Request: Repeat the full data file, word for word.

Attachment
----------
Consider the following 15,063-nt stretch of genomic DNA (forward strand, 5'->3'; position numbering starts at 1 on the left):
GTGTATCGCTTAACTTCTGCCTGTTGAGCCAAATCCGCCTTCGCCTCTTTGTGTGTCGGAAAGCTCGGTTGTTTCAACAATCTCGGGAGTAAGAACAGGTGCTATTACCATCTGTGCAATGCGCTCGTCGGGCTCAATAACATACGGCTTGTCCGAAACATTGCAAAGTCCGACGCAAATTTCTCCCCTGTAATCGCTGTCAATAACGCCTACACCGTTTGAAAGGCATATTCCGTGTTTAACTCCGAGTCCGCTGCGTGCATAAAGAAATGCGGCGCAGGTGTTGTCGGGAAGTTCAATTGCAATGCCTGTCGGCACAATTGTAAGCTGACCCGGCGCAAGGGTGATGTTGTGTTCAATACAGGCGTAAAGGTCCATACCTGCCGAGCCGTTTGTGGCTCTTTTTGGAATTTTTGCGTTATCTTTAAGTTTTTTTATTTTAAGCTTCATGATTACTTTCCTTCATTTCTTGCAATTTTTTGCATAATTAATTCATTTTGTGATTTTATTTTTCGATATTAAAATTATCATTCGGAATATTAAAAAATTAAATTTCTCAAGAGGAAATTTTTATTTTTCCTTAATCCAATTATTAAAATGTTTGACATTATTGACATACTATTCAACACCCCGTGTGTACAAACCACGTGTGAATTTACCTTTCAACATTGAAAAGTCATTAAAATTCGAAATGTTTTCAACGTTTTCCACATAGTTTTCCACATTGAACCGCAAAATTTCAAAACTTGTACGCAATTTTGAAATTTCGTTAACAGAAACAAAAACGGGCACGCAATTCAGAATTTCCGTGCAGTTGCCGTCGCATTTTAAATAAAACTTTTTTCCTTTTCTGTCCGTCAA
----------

Consider the following 15,063-nt stretch of genomic DNA (forward strand, 5'->3'; position numbering starts at 1 on the left):
GTGTATCGCTTAACTTCTGCCTGTTGAGCCAAATCCGCCTTCGCCTCTTTGTGTGTCGGAAAGCTCGGTTGTTTCAACAATCTCGGGAGTAAGAACAGGTGCTATTACCATCTGTGCAATGCGCTCGTCGGGCTCAATAACATACGGCTTGTCCGAAACATTGCAAAGTCCGACGCAAATTTCTCCCCTGTAATCGCTGTCAATAACGCCTACACCGTTTGAAAGGCATATTCCGTGTTTAACTCCGAGTCCGCTGCGTGCATAAAGAAATGCGGCGCAGGTGTTGTCGGGAAGTTCAATTGCAATGCCTGTCGGCACAATTGTAAGCTGACCCGGCGCAAGGGTGATGTTGTGTTCAATACAGGCGTAAAGGTCCATACCTGCCGAGCCGTTTGTGGCTCTTTTTGGAATTTTTGCGTTATCTTTAAGTTTTTTTATTTTAAGCTTCATGATTACTTTCCTTCATTTCTTGCAATTTTTTGCATAATTAATTCATTTTGTGATTTTATTTTTCGATATTAAAATTATCATTCGGAATATTAAAAAATTAAATTTCTCAAGAGGAAATTTTTATTTTTCCTTAATCCAATTATTAAAATGTTTGACATTATTGACATACTATTCAACACCCCGTGTGTACAAACCACGTGTGAATTTACCTTTCAACATTGAAAAGTCATTAAAATTCGAAATGTTTTCAACGTTTTCCACATAGTTTTCCACATTGAACCGCAAAATTTCAAAACTTGTACGCAATTTTGAAATTTCGTTAACAGAAACAAAAACGGGCACGCAATTCAGAATTTCCGTGCAGTTGCCGTCGCATTTTAAATAAAACTTTTTTCCTTTTCTGTCCGTCAA